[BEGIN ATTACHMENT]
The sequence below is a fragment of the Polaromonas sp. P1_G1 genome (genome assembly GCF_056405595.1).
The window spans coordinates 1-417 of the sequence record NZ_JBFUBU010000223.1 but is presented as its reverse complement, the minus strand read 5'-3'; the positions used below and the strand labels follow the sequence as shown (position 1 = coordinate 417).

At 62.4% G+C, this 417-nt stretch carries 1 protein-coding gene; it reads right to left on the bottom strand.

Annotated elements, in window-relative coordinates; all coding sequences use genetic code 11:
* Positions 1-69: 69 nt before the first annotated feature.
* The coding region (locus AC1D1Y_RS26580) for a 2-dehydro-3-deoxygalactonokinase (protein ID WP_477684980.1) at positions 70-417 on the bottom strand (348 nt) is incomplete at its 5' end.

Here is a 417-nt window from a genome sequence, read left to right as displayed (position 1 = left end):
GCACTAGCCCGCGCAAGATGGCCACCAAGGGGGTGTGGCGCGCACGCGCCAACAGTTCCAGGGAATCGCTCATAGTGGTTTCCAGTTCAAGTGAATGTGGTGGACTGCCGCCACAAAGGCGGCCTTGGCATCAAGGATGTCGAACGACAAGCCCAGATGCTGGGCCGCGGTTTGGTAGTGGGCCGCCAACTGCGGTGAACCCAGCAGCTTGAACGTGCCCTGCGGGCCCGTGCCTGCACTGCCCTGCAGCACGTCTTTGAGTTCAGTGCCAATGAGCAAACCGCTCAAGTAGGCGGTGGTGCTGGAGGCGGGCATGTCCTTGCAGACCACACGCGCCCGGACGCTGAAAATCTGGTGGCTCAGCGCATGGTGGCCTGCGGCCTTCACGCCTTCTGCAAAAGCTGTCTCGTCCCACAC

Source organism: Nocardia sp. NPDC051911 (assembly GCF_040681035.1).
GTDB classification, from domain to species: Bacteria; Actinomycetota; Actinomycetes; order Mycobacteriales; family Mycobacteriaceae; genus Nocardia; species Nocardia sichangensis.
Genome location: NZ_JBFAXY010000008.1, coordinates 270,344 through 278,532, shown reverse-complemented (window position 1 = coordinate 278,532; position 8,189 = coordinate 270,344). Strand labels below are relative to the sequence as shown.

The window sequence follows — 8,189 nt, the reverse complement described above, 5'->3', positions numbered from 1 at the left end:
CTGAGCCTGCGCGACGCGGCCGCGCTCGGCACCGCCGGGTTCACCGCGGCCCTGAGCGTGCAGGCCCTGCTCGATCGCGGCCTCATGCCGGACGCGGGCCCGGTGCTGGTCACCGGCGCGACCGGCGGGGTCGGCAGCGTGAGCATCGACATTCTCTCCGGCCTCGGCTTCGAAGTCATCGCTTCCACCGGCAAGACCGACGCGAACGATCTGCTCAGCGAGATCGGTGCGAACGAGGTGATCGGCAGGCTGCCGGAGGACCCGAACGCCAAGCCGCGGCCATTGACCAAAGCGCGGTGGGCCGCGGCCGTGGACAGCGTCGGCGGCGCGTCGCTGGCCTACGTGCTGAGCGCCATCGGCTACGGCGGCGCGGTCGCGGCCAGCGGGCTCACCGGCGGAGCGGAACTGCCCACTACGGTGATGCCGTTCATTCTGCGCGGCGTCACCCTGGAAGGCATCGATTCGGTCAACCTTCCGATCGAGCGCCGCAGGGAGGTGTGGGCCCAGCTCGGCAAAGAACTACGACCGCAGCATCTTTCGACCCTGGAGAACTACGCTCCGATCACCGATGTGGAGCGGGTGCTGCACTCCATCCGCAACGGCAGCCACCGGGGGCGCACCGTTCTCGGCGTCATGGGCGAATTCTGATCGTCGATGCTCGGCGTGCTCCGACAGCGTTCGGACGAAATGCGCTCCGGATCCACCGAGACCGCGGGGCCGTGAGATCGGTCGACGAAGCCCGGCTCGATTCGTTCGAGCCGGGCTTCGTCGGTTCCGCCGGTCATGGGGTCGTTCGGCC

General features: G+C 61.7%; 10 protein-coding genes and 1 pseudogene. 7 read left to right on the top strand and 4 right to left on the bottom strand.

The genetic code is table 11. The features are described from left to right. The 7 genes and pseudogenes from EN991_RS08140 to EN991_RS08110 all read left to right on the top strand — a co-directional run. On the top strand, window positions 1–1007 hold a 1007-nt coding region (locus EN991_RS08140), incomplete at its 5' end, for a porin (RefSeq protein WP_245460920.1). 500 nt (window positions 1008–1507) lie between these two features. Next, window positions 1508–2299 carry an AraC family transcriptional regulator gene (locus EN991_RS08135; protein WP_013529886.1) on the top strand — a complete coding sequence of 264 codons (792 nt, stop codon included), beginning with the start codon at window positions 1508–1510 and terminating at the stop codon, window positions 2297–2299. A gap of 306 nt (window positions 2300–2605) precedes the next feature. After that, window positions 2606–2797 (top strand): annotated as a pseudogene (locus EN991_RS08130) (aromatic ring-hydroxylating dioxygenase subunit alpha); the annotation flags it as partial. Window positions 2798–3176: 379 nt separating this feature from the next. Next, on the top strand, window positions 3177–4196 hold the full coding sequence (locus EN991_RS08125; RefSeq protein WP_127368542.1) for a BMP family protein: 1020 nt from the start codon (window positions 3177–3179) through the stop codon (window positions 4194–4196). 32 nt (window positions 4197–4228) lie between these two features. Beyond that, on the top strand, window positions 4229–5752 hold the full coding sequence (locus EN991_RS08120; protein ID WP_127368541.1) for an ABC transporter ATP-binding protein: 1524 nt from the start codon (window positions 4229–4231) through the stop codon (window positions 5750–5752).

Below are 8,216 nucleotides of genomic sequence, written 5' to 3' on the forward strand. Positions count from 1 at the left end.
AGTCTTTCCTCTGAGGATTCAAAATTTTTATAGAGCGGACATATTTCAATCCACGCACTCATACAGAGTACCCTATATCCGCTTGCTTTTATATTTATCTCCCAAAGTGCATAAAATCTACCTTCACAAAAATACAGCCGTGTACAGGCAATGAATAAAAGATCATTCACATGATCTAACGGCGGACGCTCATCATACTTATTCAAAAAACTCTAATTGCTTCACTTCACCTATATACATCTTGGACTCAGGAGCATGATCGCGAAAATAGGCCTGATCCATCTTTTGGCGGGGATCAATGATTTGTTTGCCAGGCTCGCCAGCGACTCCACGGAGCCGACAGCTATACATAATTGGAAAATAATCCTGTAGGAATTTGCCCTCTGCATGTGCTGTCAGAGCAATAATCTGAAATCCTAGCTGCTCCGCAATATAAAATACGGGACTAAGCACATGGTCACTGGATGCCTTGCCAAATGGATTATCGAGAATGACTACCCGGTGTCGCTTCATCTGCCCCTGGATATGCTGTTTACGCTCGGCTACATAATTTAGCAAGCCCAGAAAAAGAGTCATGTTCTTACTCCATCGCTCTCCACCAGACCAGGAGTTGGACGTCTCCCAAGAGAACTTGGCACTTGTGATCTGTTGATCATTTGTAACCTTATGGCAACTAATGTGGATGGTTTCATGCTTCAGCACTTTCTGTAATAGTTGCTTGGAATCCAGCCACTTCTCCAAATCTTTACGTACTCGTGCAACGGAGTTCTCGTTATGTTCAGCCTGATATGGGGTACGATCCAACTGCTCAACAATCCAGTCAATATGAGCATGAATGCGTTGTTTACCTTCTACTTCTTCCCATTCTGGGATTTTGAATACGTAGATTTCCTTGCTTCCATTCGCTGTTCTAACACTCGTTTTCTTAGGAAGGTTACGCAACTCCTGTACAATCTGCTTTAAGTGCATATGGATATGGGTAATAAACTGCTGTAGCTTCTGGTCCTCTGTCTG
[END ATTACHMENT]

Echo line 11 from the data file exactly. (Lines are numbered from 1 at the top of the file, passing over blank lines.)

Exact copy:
Genome location: NZ_JBFAXY010000008.1, coordinates 270,344 through 278,532, shown reverse-complemented (window position 1 = coordinate 278,532; position 8,189 = coordinate 270,344). Strand labels below are relative to the sequence as shown.